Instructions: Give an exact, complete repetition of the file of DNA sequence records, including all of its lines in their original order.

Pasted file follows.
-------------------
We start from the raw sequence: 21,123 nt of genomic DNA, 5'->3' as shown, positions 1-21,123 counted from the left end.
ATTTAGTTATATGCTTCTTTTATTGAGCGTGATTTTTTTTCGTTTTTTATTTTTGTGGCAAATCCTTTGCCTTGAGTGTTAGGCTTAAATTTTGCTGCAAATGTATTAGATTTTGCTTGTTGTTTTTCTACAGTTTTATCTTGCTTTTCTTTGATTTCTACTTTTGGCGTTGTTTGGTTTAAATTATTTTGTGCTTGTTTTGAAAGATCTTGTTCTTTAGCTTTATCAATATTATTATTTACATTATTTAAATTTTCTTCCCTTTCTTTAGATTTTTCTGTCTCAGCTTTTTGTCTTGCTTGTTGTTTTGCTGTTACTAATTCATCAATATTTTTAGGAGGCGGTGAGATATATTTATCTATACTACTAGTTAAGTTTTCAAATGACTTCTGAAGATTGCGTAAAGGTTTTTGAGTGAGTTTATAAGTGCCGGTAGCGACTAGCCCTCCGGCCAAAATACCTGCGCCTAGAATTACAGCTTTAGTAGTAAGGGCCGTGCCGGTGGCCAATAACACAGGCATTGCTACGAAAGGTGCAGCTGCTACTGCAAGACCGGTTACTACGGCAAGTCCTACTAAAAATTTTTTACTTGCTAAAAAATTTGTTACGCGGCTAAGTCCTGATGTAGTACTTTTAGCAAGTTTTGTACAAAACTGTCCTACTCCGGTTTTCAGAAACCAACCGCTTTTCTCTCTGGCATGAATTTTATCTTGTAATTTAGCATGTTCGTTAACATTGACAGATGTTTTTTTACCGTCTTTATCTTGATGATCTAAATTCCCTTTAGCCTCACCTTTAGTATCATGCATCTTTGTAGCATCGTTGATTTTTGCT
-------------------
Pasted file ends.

We start from the raw sequence: 21,123 nt of genomic DNA, 5'->3' as shown, positions 1-21,123 counted from the left end.
ATTTAGTTATATGCTTCTTTTATTGAGCGTGATTTTTTTTCGTTTTTTATTTTTGTGGCAAATCCTTTGCCTTGAGTGTTAGGCTTAAATTTTGCTGCAAATGTATTAGATTTTGCTTGTTGTTTTTCTACAGTTTTATCTTGCTTTTCTTTGATTTCTACTTTTGGCGTTGTTTGGTTTAAATTATTTTGTGCTTGTTTTGAAAGATCTTGTTCTTTAGCTTTATCAATATTATTATTTACATTATTTAAATTTTCTTCCCTTTCTTTAGATTTTTCTGTCTCAGCTTTTTGTCTTGCTTGTTGTTTTGCTGTTACTAATTCATCAATATTTTTAGGAGGCGGTGAGATATATTTATCTATACTACTAGTTAAGTTTTCAAATGACTTCTGAAGATTGCGTAAAGGTTTTTGAGTGAGTTTATAAGTGCCGGTAGCGACTAGCCCTCCGGCCAAAATACCTGCGCCTAGAATTACAGCTTTAGTAGTAAGGGCCGTGCCGGTGGCCAATAACACAGGCATTGCTACGAAAGGTGCAGCTGCTACTGCAAGACCGGTTACTACGGCAAGTCCTACTAAAAATTTTTTACTTGCTAAAAAATTTGTTACGCGGCTAAGTCCTGATGTAGTACTTTTAGCAAGTTTTGTACAAAACTGTCCTACTCCGGTTTTCAGAAACCAACCGCTTTTCTCTCTGGCATGAATTTTATCTTGTAATTTAGCATGTTCGTTAACATTGACAGATGTTTTTTTACCGTCTTTATCTTGATGATCTAAATTCCCTTTAGCCTCACCTTTAGTATCATGCATCTTTGTAGCATCGTTGATTTTTGCT